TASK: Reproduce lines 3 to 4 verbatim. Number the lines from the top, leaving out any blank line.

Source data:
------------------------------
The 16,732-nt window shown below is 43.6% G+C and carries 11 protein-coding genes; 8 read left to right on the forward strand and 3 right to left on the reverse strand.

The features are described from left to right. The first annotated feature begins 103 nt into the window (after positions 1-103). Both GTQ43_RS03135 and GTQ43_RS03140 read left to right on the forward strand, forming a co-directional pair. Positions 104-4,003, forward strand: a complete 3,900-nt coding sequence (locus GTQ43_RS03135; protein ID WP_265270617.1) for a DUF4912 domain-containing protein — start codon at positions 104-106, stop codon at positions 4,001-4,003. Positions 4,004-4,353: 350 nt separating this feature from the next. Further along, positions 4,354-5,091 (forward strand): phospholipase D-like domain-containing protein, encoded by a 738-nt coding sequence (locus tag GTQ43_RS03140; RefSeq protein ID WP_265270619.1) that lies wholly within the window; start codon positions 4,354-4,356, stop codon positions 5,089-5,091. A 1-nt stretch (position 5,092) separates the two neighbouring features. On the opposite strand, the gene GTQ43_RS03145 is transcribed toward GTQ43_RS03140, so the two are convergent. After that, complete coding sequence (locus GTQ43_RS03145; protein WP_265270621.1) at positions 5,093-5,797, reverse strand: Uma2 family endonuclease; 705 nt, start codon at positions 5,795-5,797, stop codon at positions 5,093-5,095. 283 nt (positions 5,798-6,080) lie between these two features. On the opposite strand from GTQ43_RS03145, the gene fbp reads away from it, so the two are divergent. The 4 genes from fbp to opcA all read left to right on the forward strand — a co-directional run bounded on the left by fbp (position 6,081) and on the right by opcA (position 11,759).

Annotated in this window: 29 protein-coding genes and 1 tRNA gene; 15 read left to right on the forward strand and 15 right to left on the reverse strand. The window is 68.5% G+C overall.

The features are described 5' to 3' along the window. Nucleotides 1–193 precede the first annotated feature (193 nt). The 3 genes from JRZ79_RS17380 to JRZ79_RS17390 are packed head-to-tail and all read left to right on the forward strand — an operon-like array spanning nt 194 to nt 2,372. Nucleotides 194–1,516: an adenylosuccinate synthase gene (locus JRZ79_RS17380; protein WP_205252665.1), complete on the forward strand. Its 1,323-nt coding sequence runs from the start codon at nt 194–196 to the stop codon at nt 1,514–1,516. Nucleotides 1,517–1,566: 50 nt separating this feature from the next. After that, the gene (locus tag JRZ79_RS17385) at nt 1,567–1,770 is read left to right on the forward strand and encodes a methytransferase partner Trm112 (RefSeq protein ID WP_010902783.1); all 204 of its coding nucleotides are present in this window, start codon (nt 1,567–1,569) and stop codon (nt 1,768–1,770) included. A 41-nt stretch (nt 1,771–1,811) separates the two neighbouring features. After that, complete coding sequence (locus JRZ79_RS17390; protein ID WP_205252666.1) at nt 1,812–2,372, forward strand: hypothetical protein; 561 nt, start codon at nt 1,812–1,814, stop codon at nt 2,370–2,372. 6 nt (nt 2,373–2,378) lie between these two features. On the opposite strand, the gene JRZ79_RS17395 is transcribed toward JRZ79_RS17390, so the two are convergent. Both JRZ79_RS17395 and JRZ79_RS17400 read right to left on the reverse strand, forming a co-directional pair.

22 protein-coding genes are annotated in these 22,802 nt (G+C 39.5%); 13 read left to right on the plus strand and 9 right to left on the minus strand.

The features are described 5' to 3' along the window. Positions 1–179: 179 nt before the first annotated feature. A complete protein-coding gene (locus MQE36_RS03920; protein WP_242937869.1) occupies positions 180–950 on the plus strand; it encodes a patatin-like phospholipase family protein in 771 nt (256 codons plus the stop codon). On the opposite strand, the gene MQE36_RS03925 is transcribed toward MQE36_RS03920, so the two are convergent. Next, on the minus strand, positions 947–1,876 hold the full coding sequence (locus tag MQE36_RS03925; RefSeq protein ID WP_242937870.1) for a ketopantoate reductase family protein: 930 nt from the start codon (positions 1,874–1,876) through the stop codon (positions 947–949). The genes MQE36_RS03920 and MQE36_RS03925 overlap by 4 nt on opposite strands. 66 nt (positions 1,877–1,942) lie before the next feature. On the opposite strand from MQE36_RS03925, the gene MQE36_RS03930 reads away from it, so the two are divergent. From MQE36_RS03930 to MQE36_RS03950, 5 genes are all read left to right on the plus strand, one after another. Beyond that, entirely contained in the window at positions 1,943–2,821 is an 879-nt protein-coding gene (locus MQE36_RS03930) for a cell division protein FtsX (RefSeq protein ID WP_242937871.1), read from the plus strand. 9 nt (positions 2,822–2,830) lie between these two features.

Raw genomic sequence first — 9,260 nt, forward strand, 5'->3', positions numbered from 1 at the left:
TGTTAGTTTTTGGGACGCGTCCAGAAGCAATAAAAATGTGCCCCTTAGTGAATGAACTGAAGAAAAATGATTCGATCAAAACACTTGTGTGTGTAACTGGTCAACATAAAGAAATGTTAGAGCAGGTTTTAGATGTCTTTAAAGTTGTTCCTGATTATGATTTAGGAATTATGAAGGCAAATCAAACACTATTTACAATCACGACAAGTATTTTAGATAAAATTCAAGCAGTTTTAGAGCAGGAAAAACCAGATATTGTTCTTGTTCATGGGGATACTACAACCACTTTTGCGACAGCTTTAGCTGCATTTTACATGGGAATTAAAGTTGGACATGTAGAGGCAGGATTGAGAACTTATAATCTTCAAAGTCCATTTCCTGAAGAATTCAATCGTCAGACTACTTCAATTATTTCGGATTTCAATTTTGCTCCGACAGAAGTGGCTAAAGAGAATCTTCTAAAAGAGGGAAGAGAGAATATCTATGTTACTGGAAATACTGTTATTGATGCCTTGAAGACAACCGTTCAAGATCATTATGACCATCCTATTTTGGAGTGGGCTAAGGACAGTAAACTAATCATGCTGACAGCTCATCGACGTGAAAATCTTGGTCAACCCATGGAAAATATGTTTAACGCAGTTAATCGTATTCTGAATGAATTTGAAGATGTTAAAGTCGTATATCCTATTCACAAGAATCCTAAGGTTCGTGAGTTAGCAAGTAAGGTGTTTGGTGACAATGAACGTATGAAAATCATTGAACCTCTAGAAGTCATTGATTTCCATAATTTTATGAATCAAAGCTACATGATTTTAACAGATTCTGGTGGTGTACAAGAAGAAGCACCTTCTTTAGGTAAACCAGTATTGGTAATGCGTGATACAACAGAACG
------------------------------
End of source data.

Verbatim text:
Annotated in this window: 29 protein-coding genes and 1 tRNA gene; 15 read left to right on the forward strand and 15 right to left on the reverse strand. The window is 68.5% G+C overall.

The features are described 5' to 3' along the window. Nucleotides 1–193 precede the first annotated feature (193 nt). The 3 genes from JRZ79_RS17380 to JRZ79_RS17390 are packed head-to-tail and all read left to right on the forward strand — an operon-like array spanning nt 194 to nt 2,372. Nucleotides 194–1,516: an adenylosuccinate synthase gene (locus JRZ79_RS17380; protein WP_205252665.1), complete on the forward strand. Its 1,323-nt coding sequence runs from the start codon at nt 194–196 to the stop codon at nt 1,514–1,516. Nucleotides 1,517–1,566: 50 nt separating this feature from the next. After that, the gene (locus tag JRZ79_RS17385) at nt 1,567–1,770 is read left to right on the forward strand and encodes a methytransferase partner Trm112 (RefSeq protein ID WP_010902783.1); all 204 of its coding nucleotides are present in this window, start codon (nt 1,567–1,569) and stop codon (nt 1,768–1,770) included. A 41-nt stretch (nt 1,771–1,811) separates the two neighbouring features. After that, complete coding sequence (locus JRZ79_RS17390; protein ID WP_205252666.1) at nt 1,812–2,372, forward strand: hypothetical protein; 561 nt, start codon at nt 1,812–1,814, stop codon at nt 2,370–2,372. 6 nt (nt 2,373–2,378) lie between these two features. On the opposite strand, the gene JRZ79_RS17395 is transcribed toward JRZ79_RS17390, so the two are convergent. Both JRZ79_RS17395 and JRZ79_RS17400 read right to left on the reverse strand, forming a co-directional pair.